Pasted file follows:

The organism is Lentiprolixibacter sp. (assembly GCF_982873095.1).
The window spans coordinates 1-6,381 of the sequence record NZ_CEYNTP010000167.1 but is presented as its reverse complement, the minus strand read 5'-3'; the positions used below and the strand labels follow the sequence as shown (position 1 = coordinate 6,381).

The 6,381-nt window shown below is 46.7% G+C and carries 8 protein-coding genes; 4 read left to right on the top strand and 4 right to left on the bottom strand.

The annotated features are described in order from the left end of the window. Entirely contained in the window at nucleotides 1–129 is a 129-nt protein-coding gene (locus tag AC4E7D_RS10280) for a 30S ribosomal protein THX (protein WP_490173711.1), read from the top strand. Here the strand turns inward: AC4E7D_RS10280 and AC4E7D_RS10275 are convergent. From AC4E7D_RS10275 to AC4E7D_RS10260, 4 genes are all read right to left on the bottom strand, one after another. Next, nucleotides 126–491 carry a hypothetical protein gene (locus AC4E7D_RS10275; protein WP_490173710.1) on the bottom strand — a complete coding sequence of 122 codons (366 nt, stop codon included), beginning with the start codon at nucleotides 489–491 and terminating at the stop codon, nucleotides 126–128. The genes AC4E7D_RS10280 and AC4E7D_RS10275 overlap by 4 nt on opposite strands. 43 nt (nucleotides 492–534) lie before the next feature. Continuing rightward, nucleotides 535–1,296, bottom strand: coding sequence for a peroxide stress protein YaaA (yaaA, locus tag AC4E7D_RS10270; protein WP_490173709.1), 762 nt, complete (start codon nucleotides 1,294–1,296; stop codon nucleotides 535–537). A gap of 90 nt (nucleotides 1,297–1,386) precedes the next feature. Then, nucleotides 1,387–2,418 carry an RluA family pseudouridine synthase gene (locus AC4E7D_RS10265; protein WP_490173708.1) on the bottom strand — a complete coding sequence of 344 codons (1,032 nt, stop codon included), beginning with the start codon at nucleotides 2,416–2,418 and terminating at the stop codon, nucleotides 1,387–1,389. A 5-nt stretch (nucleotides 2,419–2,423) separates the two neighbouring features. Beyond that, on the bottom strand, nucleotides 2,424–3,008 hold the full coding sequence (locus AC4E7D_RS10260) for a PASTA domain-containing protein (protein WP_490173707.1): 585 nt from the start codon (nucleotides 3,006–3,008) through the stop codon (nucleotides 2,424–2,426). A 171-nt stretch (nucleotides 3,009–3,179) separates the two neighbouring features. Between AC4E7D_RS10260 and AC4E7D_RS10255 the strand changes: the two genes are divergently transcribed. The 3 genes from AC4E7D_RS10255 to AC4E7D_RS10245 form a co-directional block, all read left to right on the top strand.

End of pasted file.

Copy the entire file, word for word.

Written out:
The organism is Lentiprolixibacter sp. (assembly GCF_982873095.1).
The window spans coordinates 1-6,381 of the sequence record NZ_CEYNTP010000167.1 but is presented as its reverse complement, the minus strand read 5'-3'; the positions used below and the strand labels follow the sequence as shown (position 1 = coordinate 6,381).

The 6,381-nt window shown below is 46.7% G+C and carries 8 protein-coding genes; 4 read left to right on the top strand and 4 right to left on the bottom strand.

The annotated features are described in order from the left end of the window. Entirely contained in the window at nucleotides 1–129 is a 129-nt protein-coding gene (locus tag AC4E7D_RS10280) for a 30S ribosomal protein THX (protein WP_490173711.1), read from the top strand. Here the strand turns inward: AC4E7D_RS10280 and AC4E7D_RS10275 are convergent. From AC4E7D_RS10275 to AC4E7D_RS10260, 4 genes are all read right to left on the bottom strand, one after another. Next, nucleotides 126–491 carry a hypothetical protein gene (locus AC4E7D_RS10275; protein WP_490173710.1) on the bottom strand — a complete coding sequence of 122 codons (366 nt, stop codon included), beginning with the start codon at nucleotides 489–491 and terminating at the stop codon, nucleotides 126–128. The genes AC4E7D_RS10280 and AC4E7D_RS10275 overlap by 4 nt on opposite strands. 43 nt (nucleotides 492–534) lie before the next feature. Continuing rightward, nucleotides 535–1,296, bottom strand: coding sequence for a peroxide stress protein YaaA (yaaA, locus tag AC4E7D_RS10270; protein WP_490173709.1), 762 nt, complete (start codon nucleotides 1,294–1,296; stop codon nucleotides 535–537). A gap of 90 nt (nucleotides 1,297–1,386) precedes the next feature. Then, nucleotides 1,387–2,418 carry an RluA family pseudouridine synthase gene (locus AC4E7D_RS10265; protein WP_490173708.1) on the bottom strand — a complete coding sequence of 344 codons (1,032 nt, stop codon included), beginning with the start codon at nucleotides 2,416–2,418 and terminating at the stop codon, nucleotides 1,387–1,389. A 5-nt stretch (nucleotides 2,419–2,423) separates the two neighbouring features. Beyond that, on the bottom strand, nucleotides 2,424–3,008 hold the full coding sequence (locus AC4E7D_RS10260) for a PASTA domain-containing protein (protein WP_490173707.1): 585 nt from the start codon (nucleotides 3,006–3,008) through the stop codon (nucleotides 2,424–2,426). A 171-nt stretch (nucleotides 3,009–3,179) separates the two neighbouring features. Between AC4E7D_RS10260 and AC4E7D_RS10255 the strand changes: the two genes are divergently transcribed. The 3 genes from AC4E7D_RS10255 to AC4E7D_RS10245 form a co-directional block, all read left to right on the top strand.